Baby who died 'gasping for breath' should have had prompt blood transfusion, court told

The court heard the baby died in his mother’s arms after the “most harrowing 13 hours” following the withdrawal of care
Baby who died 'gasping for breath' should have had prompt blood transfusion, court told

The court heard the expert evidence makes clear the baby was born with a “very significant” loss of blood and that a blood transfusion should have taken place within a few minutes of his birth. File photo

A legal action taken by the parents of a newborn baby who died “gasping for breath” over a 13-hour period after doctors withdrew care has been opened before the High Court.

Tia Suhaila Habib (31) and Robert Coyne (39), of Derravaragh Abbey, Multyfarnham, Co. Westmeath, have sued the Health Service Executive (HSE) for damages arising from alleged medical negligence and breach of duty regarding the circumstances surrounding the birth and death of their son Jack Coyne at Midland Regional Hospital in Mullingar in September 2016.

The couple’s counsel, Declan Doyle SC, instructed by Ciara McPhillips of Michael Boylan solicitors, said the baby died in his mother’s arms after the “most harrowing 13 hours” where the infant was “gasping for breath” following the withdrawal of care.

He said the expert evidence makes clear the baby was born with a “very significant” loss of blood and that a blood transfusion should have taken place within a few minutes of his birth. Mr Doyle said the evidence will show Jack would have survived if a blood transfusion had taken place promptly.

The HSE initially denied all of the claims, but it has recently accepted that a blood transfusion ought to have been administered to the baby following delivery. It denies that this would have had a “causative impact upon the outcome” All other claims are denied.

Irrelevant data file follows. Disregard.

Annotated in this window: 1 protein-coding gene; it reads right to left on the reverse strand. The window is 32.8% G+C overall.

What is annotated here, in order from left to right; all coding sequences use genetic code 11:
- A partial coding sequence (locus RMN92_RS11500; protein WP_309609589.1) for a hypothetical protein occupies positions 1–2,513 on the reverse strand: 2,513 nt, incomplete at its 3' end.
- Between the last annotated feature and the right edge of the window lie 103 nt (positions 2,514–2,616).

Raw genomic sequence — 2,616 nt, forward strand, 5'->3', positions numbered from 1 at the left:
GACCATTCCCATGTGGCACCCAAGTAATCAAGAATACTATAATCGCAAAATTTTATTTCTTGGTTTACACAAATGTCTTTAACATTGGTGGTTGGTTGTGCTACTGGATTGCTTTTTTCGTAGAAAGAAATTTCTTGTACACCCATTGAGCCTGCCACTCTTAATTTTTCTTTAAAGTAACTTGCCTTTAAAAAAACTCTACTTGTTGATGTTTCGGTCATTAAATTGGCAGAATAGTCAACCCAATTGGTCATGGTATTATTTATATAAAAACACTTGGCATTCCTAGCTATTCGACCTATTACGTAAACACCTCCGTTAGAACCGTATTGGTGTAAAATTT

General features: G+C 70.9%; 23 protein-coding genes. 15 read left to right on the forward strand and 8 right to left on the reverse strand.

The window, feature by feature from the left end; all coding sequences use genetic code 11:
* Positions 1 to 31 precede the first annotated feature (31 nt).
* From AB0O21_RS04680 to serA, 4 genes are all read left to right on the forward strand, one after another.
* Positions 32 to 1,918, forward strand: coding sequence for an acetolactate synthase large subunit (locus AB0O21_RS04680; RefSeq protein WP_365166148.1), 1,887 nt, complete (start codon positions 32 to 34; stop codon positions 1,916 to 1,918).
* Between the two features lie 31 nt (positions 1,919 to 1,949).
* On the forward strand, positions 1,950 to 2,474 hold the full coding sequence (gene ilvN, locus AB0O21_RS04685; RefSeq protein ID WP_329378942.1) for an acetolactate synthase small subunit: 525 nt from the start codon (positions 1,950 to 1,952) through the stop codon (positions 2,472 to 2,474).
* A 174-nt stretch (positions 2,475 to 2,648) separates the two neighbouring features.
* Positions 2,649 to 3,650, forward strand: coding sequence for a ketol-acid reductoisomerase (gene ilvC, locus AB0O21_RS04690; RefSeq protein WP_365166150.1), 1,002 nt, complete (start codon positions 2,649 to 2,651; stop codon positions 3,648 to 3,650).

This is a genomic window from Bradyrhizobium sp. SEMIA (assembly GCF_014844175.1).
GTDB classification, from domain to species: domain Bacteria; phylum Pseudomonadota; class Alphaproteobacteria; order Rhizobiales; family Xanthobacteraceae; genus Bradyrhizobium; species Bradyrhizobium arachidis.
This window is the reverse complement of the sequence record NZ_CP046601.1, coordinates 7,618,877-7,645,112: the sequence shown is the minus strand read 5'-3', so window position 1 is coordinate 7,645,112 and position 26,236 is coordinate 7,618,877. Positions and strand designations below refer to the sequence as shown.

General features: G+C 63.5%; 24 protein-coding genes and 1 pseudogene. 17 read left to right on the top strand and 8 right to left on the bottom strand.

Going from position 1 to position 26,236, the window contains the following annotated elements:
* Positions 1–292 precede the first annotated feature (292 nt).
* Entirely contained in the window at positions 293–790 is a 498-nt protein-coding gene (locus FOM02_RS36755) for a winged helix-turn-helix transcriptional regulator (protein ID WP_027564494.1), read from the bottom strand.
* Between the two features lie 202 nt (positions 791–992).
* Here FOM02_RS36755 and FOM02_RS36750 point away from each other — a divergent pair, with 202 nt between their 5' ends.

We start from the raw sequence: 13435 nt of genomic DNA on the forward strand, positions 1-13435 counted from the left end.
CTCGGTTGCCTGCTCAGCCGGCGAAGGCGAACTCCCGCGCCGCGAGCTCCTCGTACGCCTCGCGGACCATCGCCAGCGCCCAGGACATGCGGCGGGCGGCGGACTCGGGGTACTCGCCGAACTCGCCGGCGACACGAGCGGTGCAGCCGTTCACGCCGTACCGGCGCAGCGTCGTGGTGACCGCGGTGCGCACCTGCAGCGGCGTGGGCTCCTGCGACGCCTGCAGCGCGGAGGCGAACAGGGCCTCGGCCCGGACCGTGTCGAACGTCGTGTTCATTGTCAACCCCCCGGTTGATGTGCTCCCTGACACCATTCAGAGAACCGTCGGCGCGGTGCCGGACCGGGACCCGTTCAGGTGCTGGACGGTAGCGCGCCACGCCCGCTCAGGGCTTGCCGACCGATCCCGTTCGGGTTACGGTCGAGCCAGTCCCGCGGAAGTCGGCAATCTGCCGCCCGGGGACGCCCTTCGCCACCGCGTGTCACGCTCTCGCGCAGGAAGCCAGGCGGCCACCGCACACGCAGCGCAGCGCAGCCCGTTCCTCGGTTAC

Jack's birth

Jack, the couple’s third child, was delivered by c-section on September 23, 2016. In their action, the couple say Ms Habib was admitted to the hospital shortly after 10am, having experienced increasingly severe abdominal pains since the early hours of the morning.

A CTG allegedly detected a fleeting deceleration of the baby’s heartbeat after 11am, and it was later difficult to identify the heart rate. An emergency lower segment c-section was recommended, and the baby was born at 12.59pm, weighing 2.68 kilos, it was allegedly noted.

He was noted to be pale, limp, with no heart rate and with the umbilical cord around his neck, according to the claim. Various procedures were commenced, but despite a spontaneous heart rate noted at 10 minutes, the baby remained hypotonic, pale and with no respiratory effort, it was allegedly noted.

Doctors from the National Maternity Hospital later advised against transferring the baby there, as it was believed he would have suffered a cardiac arrest in the ambulance, it is claimed. Care was withdrawn and the baby survived until 5.15am the following day, it is alleged.

The couple's claims

Counsel for the couple said the circumstances surrounding their infant’s death have given rise to nervous shock and shock-induced injuries. The effects have been “devastating” on Ms Habib and Mr Coyne, whose mental health have severely suffered, said Mr Doyle.

Ms Habib has been “consumed” by the thought that the outcome for her son “could have and should have been different”, he added. Mr Doyle said the plaintiffs are claiming damages for these injuries caused by nervous shock, as well as a fatal claim for solatium under the Civil Liability Act.

The plaintiffs further claim the defendant failed to exercise any or any proper adequate care for the safety and wellbeing of them or their son.

Also among the plaintiffs’ claims are allegations that there was a failure to take steps to secure a reliable and diagnostic CTG recording during certain times prior to the birth, to deliver Jack in a proper and timely manner and to recognise a vessel rupture at delivery.

The case returns before Ms Justice Mary Rose Gearty on Friday.

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